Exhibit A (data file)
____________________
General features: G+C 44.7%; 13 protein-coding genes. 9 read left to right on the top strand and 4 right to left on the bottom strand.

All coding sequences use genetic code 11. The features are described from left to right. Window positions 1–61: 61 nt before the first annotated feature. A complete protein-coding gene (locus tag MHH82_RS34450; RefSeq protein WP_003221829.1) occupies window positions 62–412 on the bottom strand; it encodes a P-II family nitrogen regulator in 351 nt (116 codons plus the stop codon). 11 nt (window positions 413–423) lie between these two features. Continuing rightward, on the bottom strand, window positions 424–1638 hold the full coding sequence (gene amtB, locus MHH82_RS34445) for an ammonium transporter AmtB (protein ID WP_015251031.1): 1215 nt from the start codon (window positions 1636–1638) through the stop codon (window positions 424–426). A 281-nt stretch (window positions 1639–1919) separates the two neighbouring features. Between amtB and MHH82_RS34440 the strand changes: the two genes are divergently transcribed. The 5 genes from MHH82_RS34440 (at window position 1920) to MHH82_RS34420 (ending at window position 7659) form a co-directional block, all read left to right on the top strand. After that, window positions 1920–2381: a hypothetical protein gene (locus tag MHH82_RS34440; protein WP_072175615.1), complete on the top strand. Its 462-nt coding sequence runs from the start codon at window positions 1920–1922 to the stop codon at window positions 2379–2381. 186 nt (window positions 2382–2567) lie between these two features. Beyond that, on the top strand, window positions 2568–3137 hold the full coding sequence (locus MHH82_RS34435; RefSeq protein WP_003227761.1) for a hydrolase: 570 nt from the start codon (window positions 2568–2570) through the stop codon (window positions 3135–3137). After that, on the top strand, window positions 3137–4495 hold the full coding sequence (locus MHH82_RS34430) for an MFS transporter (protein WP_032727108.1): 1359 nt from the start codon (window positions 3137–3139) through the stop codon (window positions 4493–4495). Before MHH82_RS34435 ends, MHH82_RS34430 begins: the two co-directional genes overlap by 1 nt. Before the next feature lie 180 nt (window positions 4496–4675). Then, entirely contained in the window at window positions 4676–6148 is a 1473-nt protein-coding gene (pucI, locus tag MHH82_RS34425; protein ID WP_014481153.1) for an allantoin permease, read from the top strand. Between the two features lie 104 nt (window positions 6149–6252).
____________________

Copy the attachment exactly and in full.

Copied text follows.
General features: G+C 44.7%; 13 protein-coding genes. 9 read left to right on the top strand and 4 right to left on the bottom strand.

All coding sequences use genetic code 11. The features are described from left to right. Window positions 1–61: 61 nt before the first annotated feature. A complete protein-coding gene (locus tag MHH82_RS34450; RefSeq protein WP_003221829.1) occupies window positions 62–412 on the bottom strand; it encodes a P-II family nitrogen regulator in 351 nt (116 codons plus the stop codon). 11 nt (window positions 413–423) lie between these two features. Continuing rightward, on the bottom strand, window positions 424–1638 hold the full coding sequence (gene amtB, locus MHH82_RS34445) for an ammonium transporter AmtB (protein ID WP_015251031.1): 1215 nt from the start codon (window positions 1636–1638) through the stop codon (window positions 424–426). A 281-nt stretch (window positions 1639–1919) separates the two neighbouring features. Between amtB and MHH82_RS34440 the strand changes: the two genes are divergently transcribed. The 5 genes from MHH82_RS34440 (at window position 1920) to MHH82_RS34420 (ending at window position 7659) form a co-directional block, all read left to right on the top strand. After that, window positions 1920–2381: a hypothetical protein gene (locus tag MHH82_RS34440; protein WP_072175615.1), complete on the top strand. Its 462-nt coding sequence runs from the start codon at window positions 1920–1922 to the stop codon at window positions 2379–2381. 186 nt (window positions 2382–2567) lie between these two features. Beyond that, on the top strand, window positions 2568–3137 hold the full coding sequence (locus MHH82_RS34435; RefSeq protein WP_003227761.1) for a hydrolase: 570 nt from the start codon (window positions 2568–2570) through the stop codon (window positions 3135–3137). After that, on the top strand, window positions 3137–4495 hold the full coding sequence (locus MHH82_RS34430) for an MFS transporter (protein WP_032727108.1): 1359 nt from the start codon (window positions 3137–3139) through the stop codon (window positions 4493–4495). Before MHH82_RS34435 ends, MHH82_RS34430 begins: the two co-directional genes overlap by 1 nt. Before the next feature lie 180 nt (window positions 4496–4675). Then, entirely contained in the window at window positions 4676–6148 is a 1473-nt protein-coding gene (pucI, locus tag MHH82_RS34425; protein ID WP_014481153.1) for an allantoin permease, read from the top strand. Between the two features lie 104 nt (window positions 6149–6252).